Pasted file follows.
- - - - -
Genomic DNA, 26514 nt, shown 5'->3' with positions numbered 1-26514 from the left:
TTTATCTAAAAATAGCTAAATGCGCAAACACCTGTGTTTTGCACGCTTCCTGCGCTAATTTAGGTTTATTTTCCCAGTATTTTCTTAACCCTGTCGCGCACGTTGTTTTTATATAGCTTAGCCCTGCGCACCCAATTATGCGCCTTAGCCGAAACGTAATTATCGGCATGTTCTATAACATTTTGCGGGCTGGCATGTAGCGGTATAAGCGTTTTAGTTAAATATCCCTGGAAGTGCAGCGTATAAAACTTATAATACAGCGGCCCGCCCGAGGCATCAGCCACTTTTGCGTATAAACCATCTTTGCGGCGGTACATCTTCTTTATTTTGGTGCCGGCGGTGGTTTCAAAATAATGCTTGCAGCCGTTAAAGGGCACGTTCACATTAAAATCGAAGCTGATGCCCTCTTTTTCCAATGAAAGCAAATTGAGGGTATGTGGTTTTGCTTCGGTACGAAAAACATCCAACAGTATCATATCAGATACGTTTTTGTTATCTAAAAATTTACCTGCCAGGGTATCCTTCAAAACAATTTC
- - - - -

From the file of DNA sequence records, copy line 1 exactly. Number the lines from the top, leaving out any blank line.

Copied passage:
Genomic DNA, 26514 nt, shown 5'->3' with positions numbered 1-26514 from the left: